- The periscope has become one of the characteristic elements of the submarine.
- But the most recent American and British attack submarines have completely reinvented the look and function of periscopes.
Few parts of a submarine are as iconic as the periscope.
For over a century, periscopes have been sub-commanders’ window to the outside world, allowing them to check their surroundings, find targets, and assess their attacks.
But this fundamental characteristic of the submarine world may soon be a relic.
The US and UK are both commissioning submarines equipped with new photonic and optronic masts that completely replace the periscope while ensuring that submariners can still see their targets on the surface.
Lenses, mirrors and prisms are replaced by sensors, cameras and optical fibers, and this improves the design of submarines.
The traditional periscope
Traditional periscopes have a vital function, but they are bulky and take up a lot of space in the already cramped interior of a submarine.
To be effective, the periscope well must run the entire height of a submarine. This limits how the submarine’s sail – the tower-like structure above the submarines – and the compartments below can be arranged, as they must have room for the massive metal pylon that holds them. crosses.
It also requires the submarine’s control room to be on a smaller upper deck towards the sail, instead of a larger deck below.
In addition, only one person can look through a periscope at a time. This prevents other crew members from having a full view of their targets or surroundings, and could cause delays when other people take turns looking through the periscope.
Finally, because the periscope penetrates well into the hull of a submarine, the damage to it – whether due to a collision with another ship or even extremely rough seas – can be very costly and take a long time to repair, not to mention potentially fatal.
The US Navy and the Royal Navy believe they have found the solution to such problems with their new nuclear-powered attack submarines, classified SSN.
The US Navy’s newest SSN is the Virginia class. Instead of traditional periscopes, the Virginia-class boats were America’s first submarines with photonic masts.
Each boat has two AN / BVS-1 photonic masts. Rather than lowering the entire hull, the masts are integrated into the sail and extend and retract like a telescope, meaning the control room can be placed on a second lower deck, where there is more room. .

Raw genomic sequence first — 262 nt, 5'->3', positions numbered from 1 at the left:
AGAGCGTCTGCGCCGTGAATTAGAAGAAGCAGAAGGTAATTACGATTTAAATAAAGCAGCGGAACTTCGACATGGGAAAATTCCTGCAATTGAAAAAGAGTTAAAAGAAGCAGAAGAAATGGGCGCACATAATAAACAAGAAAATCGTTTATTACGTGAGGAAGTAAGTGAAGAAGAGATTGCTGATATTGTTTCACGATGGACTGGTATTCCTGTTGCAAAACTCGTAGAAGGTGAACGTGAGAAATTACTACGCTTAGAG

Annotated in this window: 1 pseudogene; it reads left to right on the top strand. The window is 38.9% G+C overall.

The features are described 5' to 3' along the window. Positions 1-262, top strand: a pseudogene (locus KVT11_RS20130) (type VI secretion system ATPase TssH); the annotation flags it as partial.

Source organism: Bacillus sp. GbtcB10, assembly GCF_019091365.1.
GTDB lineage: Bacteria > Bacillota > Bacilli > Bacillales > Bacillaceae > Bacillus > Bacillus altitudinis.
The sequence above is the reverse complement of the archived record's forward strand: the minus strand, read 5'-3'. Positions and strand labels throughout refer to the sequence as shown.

Each mast has three cameras: infrared, high resolution and color. These cameras are connected to the TV screens in the control room via fiber optic cables.
The masts, each of which can be rotated 360 degrees, are also equipped with a laser rangefinder, allowing the crew to accurately plot distances for targeting and navigation.
Until 2018, the crew of every Virginia-class submarine operated the masts with a joystick system developed by Lockheed Martin.
But the joystick was unwieldy for many young sailors, who described them as “clumsy” and “really heavy”.
The Navy’s solution? Xbox 360 controllers, which are much more intuitive for sailors who grew up playing video games. Controllers were also better for the budget. Lockheed Martin’s joystick costs around $ 38,000, while an Xbox 360 controller costs as little as $ 30.
The first Virginia-class boat to benefit from the controller upgrade was the USS Colorado, which entered service in 2018.
The Smart class is the largest and most advanced attack submarine ever built for the Royal Navy.
With the commissioning of the first ship, the HMS Astute, in 2010, the Royal Navy also switched from optical periscopes to cameras.
Astute class boats have two CM10 optronic masts, developed by Thales optronics.
Like the AN / BVS-1, the CM10 masts are equipped with infrared, color and high resolution cameras connected to the control room screens by optical fiber.
In addition to telescoping into the sail instead of going through the hull, the masts are fully stabilized, allowing them to be used in rough seas. The CM10 also has a laser rangefinder.
Thales is developing a new generation of optronic masts with the introduction of the discrete variant. The LPV is equipped with new sensors and cameras and integrates “Digital Crew”, which Thales describes as “a feature of artificial intelligence and automation”.
Digital Crew will assist with detection and tracking and will be able to highlight, categorize and track multiple onscreen targets in real time, faster than a single human operator.